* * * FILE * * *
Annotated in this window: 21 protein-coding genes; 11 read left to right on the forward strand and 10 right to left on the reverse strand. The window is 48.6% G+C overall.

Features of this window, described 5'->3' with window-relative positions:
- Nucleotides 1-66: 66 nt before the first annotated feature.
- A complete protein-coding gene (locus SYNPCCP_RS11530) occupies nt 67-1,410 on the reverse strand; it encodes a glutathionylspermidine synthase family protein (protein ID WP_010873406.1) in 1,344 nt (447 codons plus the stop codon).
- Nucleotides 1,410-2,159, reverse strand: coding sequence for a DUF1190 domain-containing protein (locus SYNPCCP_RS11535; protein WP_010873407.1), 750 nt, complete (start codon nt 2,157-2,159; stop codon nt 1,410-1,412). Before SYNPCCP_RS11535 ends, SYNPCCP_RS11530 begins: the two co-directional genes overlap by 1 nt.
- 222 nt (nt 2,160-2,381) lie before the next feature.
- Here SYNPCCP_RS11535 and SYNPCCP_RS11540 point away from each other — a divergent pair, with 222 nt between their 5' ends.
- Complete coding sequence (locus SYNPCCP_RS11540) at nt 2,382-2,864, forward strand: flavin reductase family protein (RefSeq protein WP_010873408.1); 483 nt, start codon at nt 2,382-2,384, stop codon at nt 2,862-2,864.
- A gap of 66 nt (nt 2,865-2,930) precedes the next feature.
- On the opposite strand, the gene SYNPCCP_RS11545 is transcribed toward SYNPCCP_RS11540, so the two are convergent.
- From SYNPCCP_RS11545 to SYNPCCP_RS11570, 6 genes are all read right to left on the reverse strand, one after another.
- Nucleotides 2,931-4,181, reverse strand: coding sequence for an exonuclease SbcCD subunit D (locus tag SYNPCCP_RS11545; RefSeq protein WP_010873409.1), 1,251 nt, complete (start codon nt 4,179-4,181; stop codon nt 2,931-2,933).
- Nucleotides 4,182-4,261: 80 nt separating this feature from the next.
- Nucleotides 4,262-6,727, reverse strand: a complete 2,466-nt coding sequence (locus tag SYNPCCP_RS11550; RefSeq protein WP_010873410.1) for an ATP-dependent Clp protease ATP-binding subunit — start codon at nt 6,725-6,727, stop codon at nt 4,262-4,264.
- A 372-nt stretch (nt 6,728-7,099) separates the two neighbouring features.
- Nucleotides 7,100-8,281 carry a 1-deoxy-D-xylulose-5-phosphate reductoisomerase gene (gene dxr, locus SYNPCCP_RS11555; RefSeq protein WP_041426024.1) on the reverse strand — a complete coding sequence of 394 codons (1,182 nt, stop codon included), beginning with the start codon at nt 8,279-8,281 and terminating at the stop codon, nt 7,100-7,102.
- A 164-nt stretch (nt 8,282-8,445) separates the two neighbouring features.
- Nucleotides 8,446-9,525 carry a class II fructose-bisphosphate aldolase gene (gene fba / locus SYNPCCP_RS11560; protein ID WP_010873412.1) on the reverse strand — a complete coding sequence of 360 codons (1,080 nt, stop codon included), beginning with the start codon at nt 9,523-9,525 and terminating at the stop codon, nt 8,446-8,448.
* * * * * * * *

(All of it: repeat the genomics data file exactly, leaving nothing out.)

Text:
Annotated in this window: 21 protein-coding genes; 11 read left to right on the forward strand and 10 right to left on the reverse strand. The window is 48.6% G+C overall.

Features of this window, described 5'->3' with window-relative positions:
- Nucleotides 1-66: 66 nt before the first annotated feature.
- A complete protein-coding gene (locus SYNPCCP_RS11530) occupies nt 67-1,410 on the reverse strand; it encodes a glutathionylspermidine synthase family protein (protein ID WP_010873406.1) in 1,344 nt (447 codons plus the stop codon).
- Nucleotides 1,410-2,159, reverse strand: coding sequence for a DUF1190 domain-containing protein (locus SYNPCCP_RS11535; protein WP_010873407.1), 750 nt, complete (start codon nt 2,157-2,159; stop codon nt 1,410-1,412). Before SYNPCCP_RS11535 ends, SYNPCCP_RS11530 begins: the two co-directional genes overlap by 1 nt.
- 222 nt (nt 2,160-2,381) lie before the next feature.
- Here SYNPCCP_RS11535 and SYNPCCP_RS11540 point away from each other — a divergent pair, with 222 nt between their 5' ends.
- Complete coding sequence (locus SYNPCCP_RS11540) at nt 2,382-2,864, forward strand: flavin reductase family protein (RefSeq protein WP_010873408.1); 483 nt, start codon at nt 2,382-2,384, stop codon at nt 2,862-2,864.
- A gap of 66 nt (nt 2,865-2,930) precedes the next feature.
- On the opposite strand, the gene SYNPCCP_RS11545 is transcribed toward SYNPCCP_RS11540, so the two are convergent.
- From SYNPCCP_RS11545 to SYNPCCP_RS11570, 6 genes are all read right to left on the reverse strand, one after another.
- Nucleotides 2,931-4,181, reverse strand: coding sequence for an exonuclease SbcCD subunit D (locus tag SYNPCCP_RS11545; RefSeq protein WP_010873409.1), 1,251 nt, complete (start codon nt 4,179-4,181; stop codon nt 2,931-2,933).
- Nucleotides 4,182-4,261: 80 nt separating this feature from the next.
- Nucleotides 4,262-6,727, reverse strand: a complete 2,466-nt coding sequence (locus tag SYNPCCP_RS11550; RefSeq protein WP_010873410.1) for an ATP-dependent Clp protease ATP-binding subunit — start codon at nt 6,725-6,727, stop codon at nt 4,262-4,264.
- A 372-nt stretch (nt 6,728-7,099) separates the two neighbouring features.
- Nucleotides 7,100-8,281 carry a 1-deoxy-D-xylulose-5-phosphate reductoisomerase gene (gene dxr, locus SYNPCCP_RS11555; RefSeq protein WP_041426024.1) on the reverse strand — a complete coding sequence of 394 codons (1,182 nt, stop codon included), beginning with the start codon at nt 8,279-8,281 and terminating at the stop codon, nt 7,100-7,102.
- A 164-nt stretch (nt 8,282-8,445) separates the two neighbouring features.
- Nucleotides 8,446-9,525 carry a class II fructose-bisphosphate aldolase gene (gene fba / locus SYNPCCP_RS11560; protein ID WP_010873412.1) on the reverse strand — a complete coding sequence of 360 codons (1,080 nt, stop codon included), beginning with the start codon at nt 9,523-9,525 and terminating at the stop codon, nt 8,446-8,448.